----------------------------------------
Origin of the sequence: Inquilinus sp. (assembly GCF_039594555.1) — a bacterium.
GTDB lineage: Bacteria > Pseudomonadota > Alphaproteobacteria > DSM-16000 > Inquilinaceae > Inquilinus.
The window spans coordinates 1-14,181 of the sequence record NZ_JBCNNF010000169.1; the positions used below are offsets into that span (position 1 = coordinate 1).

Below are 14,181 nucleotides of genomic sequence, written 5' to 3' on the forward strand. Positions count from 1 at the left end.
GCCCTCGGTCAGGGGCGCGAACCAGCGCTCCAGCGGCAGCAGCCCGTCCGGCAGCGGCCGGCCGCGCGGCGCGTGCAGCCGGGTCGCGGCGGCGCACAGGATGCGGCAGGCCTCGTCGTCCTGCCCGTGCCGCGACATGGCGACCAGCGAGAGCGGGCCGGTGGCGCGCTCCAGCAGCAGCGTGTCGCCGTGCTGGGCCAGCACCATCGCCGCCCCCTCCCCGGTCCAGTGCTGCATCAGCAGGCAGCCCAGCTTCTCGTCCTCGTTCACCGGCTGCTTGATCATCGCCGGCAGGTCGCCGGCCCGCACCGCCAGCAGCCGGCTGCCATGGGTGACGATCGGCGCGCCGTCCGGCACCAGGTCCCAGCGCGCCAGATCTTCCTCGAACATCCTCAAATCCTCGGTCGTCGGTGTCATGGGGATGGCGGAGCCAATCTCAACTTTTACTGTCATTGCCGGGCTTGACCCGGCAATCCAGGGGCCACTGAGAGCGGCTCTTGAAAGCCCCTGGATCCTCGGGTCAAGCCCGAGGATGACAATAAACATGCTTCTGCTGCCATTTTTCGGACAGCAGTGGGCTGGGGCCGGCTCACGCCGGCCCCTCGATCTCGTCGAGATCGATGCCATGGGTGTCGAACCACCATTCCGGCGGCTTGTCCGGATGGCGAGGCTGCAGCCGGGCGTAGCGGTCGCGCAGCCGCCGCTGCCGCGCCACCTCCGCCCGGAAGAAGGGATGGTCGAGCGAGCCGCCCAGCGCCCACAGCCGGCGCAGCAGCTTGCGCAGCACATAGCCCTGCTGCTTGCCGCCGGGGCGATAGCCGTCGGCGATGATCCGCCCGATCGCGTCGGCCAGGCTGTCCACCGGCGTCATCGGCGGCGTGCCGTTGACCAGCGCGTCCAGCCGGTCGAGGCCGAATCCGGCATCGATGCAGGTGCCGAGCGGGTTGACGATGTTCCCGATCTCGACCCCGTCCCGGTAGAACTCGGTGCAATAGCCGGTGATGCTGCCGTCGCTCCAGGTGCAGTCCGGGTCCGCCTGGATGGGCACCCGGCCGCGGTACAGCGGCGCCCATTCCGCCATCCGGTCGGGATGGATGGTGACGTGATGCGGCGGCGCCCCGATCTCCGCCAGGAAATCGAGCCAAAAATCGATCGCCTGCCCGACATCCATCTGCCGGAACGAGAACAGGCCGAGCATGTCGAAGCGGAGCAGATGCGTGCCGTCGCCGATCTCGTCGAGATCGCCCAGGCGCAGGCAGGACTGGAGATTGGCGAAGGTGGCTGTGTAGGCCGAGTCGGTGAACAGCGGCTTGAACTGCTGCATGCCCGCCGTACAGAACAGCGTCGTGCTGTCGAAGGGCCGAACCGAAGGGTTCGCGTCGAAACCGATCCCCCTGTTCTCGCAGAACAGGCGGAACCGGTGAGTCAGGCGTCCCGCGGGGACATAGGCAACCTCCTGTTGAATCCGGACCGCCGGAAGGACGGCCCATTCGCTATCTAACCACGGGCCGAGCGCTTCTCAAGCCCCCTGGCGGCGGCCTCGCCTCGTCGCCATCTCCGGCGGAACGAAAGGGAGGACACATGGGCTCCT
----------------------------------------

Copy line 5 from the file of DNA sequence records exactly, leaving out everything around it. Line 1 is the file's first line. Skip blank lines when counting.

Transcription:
GCCCTCGGTCAGGGGCGCGAACCAGCGCTCCAGCGGCAGCAGCCCGTCCGGCAGCGGCCGGCCGCGCGGCGCGTGCAGCCGGGTCGCGGCGGCGCACAGGATGCGGCAGGCCTCGTCGTCCTGCCCGTGCCGCGACATGGCGACCAGCGAGAGCGGGCCGGTGGCGCGCTCCAGCAGCAGCGTGTCGCCGTGCTGGGCCAGCACCATCGCCGCCCCCTCCCCGGTCCAGTGCTGCATCAGCAGGCAGCCCAGCTTCTCGTCCTCGTTCACCGGCTGCTTGATCATCGCCGGCAGGTCGCCGGCCCGCACCGCCAGCAGCCGGCTGCCATGGGTGACGATCGGCGCGCCGTCCGGCACCAGGTCCCAGCGCGCCAGATCTTCCTCGAACATCCTCAAATCCTCGGTCGTCGGTGTCATGGGGATGGCGGAGCCAATCTCAACTTTTACTGTCATTGCCGGGCTTGACCCGGCAATCCAGGGGCCACTGAGAGCGGCTCTTGAAAGCCCCTGGATCCTCGGGTCAAGCCCGAGGATGACAATAAACATGCTTCTGCTGCCATTTTTCGGACAGCAGTGGGCTGGGGCCGGCTCACGCCGGCCCCTCGATCTCGTCGAGATCGATGCCATGGGTGTCGAACCACCATTCCGGCGGCTTGTCCGGATGGCGAGGCTGCAGCCGGGCGTAGCGGTCGCGCAGCCGCCGCTGCCGCGCCACCTCCGCCCGGAAGAAGGGATGGTCGAGCGAGCCGCCCAGCGCCCACAGCCGGCGCAGCAGCTTGCGCAGCACATAGCCCTGCTGCTTGCCGCCGGGGCGATAGCCGTCGGCGATGATCCGCCCGATCGCGTCGGCCAGGCTGTCCACCGGCGTCATCGGCGGCGTGCCGTTGACCAGCGCGTCCAGCCGGTCGAGGCCGAATCCGGCATCGATGCAGGTGCCGAGCGGGTTGACGATGTTCCCGATCTCGACCCCGTCCCGGTAGAACTCGGTGCAATAGCCGGTGATGCTGCCGTCGCTCCAGGTGCAGTCCGGGTCCGCCTGGATGGGCACCCGGCCGCGGTACAGCGGCGCCCATTCCGCCATCCGGTCGGGATGGATGGTGACGTGATGCGGCGGCGCCCCGATCTCCGCCAGGAAATCGAGCCAAAAATCGATCGCCTGCCCGACATCCATCTGCCGGAACGAGAACAGGCCGAGCATGTCGAAGCGGAGCAGATGCGTGCCGTCGCCGATCTCGTCGAGATCGCCCAGGCGCAGGCAGGACTGGAGATTGGCGAAGGTGGCTGTGTAGGCCGAGTCGGTGAACAGCGGCTTGAACTGCTGCATGCCCGCCGTACAGAACAGCGTCGTGCTGTCGAAGGGCCGAACCGAAGGGTTCGCGTCGAAACCGATCCCCCTGTTCTCGCAGAACAGGCGGAACCGGTGAGTCAGGCGTCCCGCGGGGACATAGGCAACCTCCTGTTGAATCCGGACCGCCGGAAGGACGGCCCATTCGCTATCTAACCACGGGCCGAGCGCTTCTCAAGCCCCCTGGCGGCGGCCTCGCCTCGTCGCCATCTCCGGCGGAACGAAAGGGAGGACACATGGGCTCCT